I'm not going to go into great lengthy analysis of the latest round of communication from the Archbishop of Canterbury because it reads like more pandering to the mob in Africa. And I don't understand why the ABC can't leave well enough alone the good things that seemed to be happening at Lambeth. Others in the blogosphere who pay attention to all things Anglican may have a different take on the bishops meeting. Certainly, some of them were a lot closer to the ground than I was. But from the bits and pieces I was gathering via the Internet, the indaba discussions seemed to be key and critical for there to be a dialogue about tougher issues for the attendees. Millennium Development Goals, of course, were important. Fighting global poverty, better education, curing HIV/AIDS....those are all causes that any bishop anywhere in the world ought to be able to rally around. Human sexuality isn't comfortable because then we have to think about the fact that some people might be (gasp) having sex.
But, as I said, I am not going to get into this because it occurs to me that to waste time, energy, and space on the ABC and his angst is pointless. And getting all wound up over the machinations of humans does one thing and one thing only: it makes us sink like Peter because we've taken our eyes off of God as we walk out onto the water!
And so, realigning my focus, what I look at is the power (again) in the words of Paul's letter to Romans 12:
For as in one body we have many members, and not all members have the same function, so we, who are many, are one body in Christ, and individually we are members one of another.
To me, this is like the ultimate: "We're all in this together, and we all have something to contribute to the make up of the whole". And, another way I took this passage: we must be ourselves, and in being true to who we are, we contribute to the completion of the whole. When I meditate on those two thoughts, what comes to me is the importance of those of us who seek God and a deeper knowledge of God to recognize that there are other seekers of God who share that bond with us...even if they have no other commonalities with us. Each one of us is being invited into a place to bring all of who we are to bear because the whole of who we are may be the very necessary component to complete the wholeness of the community to which we belong.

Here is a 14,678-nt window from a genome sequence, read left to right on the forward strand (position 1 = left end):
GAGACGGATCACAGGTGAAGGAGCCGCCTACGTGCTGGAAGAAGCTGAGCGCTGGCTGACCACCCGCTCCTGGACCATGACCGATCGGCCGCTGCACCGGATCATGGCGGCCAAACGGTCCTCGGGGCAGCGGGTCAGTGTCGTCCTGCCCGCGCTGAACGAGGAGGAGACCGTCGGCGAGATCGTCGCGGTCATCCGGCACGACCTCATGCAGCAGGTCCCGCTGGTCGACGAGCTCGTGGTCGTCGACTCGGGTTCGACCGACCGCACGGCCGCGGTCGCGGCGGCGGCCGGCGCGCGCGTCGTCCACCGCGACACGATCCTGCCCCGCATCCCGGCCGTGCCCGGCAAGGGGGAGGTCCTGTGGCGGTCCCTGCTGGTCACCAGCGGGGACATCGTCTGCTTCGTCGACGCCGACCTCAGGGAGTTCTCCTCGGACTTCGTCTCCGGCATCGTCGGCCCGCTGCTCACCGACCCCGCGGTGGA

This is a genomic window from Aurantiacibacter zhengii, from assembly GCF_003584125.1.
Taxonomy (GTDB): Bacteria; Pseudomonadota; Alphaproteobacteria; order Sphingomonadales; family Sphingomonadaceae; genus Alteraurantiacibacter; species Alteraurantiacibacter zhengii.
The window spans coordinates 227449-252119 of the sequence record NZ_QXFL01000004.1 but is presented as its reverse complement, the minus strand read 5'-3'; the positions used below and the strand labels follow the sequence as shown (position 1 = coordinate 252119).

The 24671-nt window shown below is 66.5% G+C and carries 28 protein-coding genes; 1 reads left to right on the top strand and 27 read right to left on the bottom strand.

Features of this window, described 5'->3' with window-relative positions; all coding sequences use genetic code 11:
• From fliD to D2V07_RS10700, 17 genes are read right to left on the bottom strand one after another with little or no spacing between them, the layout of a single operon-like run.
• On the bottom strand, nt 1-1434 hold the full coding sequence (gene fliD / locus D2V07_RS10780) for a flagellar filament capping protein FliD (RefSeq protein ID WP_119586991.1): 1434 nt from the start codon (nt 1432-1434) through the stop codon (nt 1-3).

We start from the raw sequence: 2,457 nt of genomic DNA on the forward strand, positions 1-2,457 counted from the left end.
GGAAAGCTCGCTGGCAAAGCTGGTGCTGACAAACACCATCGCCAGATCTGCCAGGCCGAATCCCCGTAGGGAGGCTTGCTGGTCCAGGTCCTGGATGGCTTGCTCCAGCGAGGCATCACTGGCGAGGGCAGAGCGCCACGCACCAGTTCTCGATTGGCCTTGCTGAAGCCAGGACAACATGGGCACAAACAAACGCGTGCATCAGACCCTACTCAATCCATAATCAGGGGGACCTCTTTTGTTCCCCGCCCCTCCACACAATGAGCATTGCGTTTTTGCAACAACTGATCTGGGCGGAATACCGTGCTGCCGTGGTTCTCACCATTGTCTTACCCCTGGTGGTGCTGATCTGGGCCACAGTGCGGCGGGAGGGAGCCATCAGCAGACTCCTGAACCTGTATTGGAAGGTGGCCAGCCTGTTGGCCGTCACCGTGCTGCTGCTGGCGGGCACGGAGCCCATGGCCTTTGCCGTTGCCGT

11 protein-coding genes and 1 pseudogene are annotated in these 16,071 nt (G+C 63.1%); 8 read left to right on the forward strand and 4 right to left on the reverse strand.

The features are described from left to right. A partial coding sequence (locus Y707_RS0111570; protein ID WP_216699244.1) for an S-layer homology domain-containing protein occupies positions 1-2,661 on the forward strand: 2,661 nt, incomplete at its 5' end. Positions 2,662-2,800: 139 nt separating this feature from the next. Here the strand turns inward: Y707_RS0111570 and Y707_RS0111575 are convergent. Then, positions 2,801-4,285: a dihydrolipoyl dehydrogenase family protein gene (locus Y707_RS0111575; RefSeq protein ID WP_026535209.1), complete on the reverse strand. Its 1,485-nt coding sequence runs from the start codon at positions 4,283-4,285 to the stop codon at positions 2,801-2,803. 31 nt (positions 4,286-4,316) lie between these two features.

Simple translation, from my lay lesbian perspective: gay people of faith have gifts...both because we have certain skill sets acquired from learning...but we are people who, many of us, have endured a great deal of pain and rejection and thus bring to the mix a sensibility and sensitivity that the majority may simply not be aware of because they haven't walked in our shoes. In a similar fashion, gay people can gain a lot from their straight brothers and sisters...starting with an appreciation that not all straight people of faith view us as pariahs. And each of us, gay and straight, have the common experience of being human and can be there for one another as part of the human family. That's what I believe it means to "love one another as Christ (God) loved us".
OK, let's say you're still fuming about the ABC and his insatiable appetite for an Anglican Covenant to define "Anglicanism" and risk excluding some members of the body, and his insistence on moratoria.
Last time I checked, the Archbishop of Canterbury was still a mortal. He hath eyes, and he doth bleed when you cut him. And the more we care about his pastoral letters, such as they are, the more power we vest in him as if he had any sway over us to begin with. The power, the focus, the important "thing" here is the love of God. And that is the more important pastoral letter that we should be following in our own lives.
In the words of St. Porky Pig, "Th-th-that's all, folks!"